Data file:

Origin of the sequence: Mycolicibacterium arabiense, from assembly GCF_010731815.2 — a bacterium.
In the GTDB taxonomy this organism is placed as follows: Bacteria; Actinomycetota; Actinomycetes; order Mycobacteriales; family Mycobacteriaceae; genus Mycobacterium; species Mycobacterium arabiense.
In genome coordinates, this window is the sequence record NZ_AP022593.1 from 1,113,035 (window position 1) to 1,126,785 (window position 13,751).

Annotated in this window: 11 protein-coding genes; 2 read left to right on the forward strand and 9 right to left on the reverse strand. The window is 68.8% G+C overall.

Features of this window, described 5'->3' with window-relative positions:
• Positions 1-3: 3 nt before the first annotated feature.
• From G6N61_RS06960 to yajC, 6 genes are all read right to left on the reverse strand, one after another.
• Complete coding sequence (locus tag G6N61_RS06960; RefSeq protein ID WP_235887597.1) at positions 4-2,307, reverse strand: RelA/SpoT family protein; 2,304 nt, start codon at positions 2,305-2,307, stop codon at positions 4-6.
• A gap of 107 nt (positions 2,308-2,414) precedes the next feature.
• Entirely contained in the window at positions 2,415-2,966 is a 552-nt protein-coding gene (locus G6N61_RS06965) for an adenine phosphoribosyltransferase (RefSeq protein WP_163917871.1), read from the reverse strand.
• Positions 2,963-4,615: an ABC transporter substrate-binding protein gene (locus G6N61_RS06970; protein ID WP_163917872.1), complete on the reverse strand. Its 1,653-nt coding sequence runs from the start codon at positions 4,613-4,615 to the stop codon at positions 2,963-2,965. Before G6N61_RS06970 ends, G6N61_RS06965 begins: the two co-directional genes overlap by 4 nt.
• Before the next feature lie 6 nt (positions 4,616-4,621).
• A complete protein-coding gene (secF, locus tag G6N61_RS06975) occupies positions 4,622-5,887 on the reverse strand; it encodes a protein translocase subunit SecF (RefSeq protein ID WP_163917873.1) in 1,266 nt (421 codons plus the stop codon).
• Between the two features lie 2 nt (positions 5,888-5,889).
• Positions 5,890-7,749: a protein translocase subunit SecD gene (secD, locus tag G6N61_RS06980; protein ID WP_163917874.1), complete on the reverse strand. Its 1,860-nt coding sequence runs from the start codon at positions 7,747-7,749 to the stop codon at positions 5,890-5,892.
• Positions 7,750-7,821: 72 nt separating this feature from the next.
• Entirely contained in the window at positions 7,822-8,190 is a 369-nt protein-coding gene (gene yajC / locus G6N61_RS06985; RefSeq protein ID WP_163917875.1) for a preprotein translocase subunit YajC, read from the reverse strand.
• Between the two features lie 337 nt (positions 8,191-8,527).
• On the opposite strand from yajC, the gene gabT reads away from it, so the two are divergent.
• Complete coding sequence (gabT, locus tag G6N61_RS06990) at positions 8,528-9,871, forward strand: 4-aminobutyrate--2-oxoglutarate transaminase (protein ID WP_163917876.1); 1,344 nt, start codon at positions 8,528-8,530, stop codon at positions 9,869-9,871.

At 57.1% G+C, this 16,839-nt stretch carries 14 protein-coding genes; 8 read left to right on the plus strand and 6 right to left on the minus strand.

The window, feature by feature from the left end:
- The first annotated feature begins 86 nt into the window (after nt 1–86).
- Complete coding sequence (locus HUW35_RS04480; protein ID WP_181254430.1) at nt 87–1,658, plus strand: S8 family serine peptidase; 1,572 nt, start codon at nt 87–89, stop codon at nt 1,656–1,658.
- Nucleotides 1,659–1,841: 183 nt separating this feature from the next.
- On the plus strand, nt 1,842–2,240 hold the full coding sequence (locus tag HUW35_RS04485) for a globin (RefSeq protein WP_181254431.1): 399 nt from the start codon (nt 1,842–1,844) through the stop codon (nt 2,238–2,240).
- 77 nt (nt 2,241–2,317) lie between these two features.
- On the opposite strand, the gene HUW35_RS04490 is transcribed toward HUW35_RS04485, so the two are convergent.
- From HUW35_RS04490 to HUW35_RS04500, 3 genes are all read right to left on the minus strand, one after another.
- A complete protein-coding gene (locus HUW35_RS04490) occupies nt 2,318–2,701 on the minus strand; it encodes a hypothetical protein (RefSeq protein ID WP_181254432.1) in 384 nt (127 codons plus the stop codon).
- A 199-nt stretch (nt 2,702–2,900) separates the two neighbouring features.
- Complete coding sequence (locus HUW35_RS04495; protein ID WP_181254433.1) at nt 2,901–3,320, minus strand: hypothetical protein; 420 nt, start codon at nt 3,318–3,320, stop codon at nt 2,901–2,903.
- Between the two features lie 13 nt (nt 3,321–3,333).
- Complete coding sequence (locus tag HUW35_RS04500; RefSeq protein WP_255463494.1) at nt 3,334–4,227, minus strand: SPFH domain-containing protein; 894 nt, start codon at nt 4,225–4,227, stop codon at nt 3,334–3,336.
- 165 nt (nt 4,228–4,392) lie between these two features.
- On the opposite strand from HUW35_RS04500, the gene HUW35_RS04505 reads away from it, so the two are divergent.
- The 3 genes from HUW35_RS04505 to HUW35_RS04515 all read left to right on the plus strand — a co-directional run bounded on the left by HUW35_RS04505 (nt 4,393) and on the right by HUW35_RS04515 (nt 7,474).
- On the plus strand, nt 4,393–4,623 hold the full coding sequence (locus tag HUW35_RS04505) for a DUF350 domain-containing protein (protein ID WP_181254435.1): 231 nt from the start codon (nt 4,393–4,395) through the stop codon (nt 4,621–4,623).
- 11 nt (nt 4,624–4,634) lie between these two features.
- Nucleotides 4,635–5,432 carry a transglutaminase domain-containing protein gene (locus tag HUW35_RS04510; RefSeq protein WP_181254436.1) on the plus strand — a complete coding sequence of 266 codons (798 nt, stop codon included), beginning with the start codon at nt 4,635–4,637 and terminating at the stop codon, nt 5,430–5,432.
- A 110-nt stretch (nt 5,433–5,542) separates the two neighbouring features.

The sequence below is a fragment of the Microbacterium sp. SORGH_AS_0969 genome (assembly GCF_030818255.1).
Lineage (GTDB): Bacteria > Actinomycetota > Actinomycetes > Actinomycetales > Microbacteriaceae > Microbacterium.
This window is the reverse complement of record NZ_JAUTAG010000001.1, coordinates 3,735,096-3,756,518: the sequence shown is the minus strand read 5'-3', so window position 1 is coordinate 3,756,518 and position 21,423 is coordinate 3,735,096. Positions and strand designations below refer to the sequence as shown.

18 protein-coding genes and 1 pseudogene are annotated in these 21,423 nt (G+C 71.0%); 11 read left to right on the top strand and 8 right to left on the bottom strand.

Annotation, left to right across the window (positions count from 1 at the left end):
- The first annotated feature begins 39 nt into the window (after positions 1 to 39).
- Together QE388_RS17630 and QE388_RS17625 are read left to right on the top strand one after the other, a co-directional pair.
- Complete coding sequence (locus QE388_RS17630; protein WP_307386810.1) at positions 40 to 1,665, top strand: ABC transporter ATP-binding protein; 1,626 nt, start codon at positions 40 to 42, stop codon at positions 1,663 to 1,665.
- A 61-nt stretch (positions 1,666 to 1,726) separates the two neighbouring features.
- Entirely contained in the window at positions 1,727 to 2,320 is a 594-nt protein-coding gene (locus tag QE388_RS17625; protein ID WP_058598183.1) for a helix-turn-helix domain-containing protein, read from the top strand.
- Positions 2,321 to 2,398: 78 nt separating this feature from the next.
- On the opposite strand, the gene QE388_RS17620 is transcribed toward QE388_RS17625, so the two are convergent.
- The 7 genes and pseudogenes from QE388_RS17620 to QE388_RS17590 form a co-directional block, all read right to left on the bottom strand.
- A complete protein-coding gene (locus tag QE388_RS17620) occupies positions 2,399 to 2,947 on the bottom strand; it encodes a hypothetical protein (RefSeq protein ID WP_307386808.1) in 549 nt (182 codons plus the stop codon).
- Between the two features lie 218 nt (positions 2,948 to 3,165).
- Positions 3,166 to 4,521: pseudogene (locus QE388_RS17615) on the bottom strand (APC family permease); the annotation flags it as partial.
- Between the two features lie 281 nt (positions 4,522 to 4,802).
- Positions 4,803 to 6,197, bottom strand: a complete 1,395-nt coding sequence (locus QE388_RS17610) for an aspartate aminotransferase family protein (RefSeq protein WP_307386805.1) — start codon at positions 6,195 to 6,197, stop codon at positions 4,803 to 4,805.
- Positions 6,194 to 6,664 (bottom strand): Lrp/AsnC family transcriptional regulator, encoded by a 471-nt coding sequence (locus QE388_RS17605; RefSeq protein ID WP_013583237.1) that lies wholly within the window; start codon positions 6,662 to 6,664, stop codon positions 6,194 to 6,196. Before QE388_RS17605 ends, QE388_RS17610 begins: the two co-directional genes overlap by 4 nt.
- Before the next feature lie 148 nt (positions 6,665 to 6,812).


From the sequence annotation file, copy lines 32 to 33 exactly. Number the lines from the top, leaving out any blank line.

- Complete coding sequence (locus HUW35_RS04495; protein ID WP_181254433.1) at nt 2,901–3,320, minus strand: hypothetical protein; 420 nt, start codon at nt 3,318–3,320, stop codon at nt 2,901–2,903.
- Between the two features lie 13 nt (nt 3,321–3,333).